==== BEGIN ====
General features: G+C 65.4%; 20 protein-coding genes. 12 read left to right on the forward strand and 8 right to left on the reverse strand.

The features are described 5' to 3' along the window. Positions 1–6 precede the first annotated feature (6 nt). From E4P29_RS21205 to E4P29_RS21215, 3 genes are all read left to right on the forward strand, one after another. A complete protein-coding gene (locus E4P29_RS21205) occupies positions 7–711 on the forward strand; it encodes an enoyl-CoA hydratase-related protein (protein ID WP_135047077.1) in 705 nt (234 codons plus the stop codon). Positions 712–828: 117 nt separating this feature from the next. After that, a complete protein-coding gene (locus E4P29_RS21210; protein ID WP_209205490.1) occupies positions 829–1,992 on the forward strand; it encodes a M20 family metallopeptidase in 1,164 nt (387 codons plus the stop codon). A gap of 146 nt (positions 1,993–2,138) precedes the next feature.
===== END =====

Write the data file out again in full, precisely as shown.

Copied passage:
General features: G+C 65.4%; 20 protein-coding genes. 12 read left to right on the forward strand and 8 right to left on the reverse strand.

The features are described 5' to 3' along the window. Positions 1–6 precede the first annotated feature (6 nt). From E4P29_RS21205 to E4P29_RS21215, 3 genes are all read left to right on the forward strand, one after another. A complete protein-coding gene (locus E4P29_RS21205) occupies positions 7–711 on the forward strand; it encodes an enoyl-CoA hydratase-related protein (protein ID WP_135047077.1) in 705 nt (234 codons plus the stop codon). Positions 712–828: 117 nt separating this feature from the next. After that, a complete protein-coding gene (locus E4P29_RS21210; protein ID WP_209205490.1) occupies positions 829–1,992 on the forward strand; it encodes a M20 family metallopeptidase in 1,164 nt (387 codons plus the stop codon). A gap of 146 nt (positions 1,993–2,138) precedes the next feature.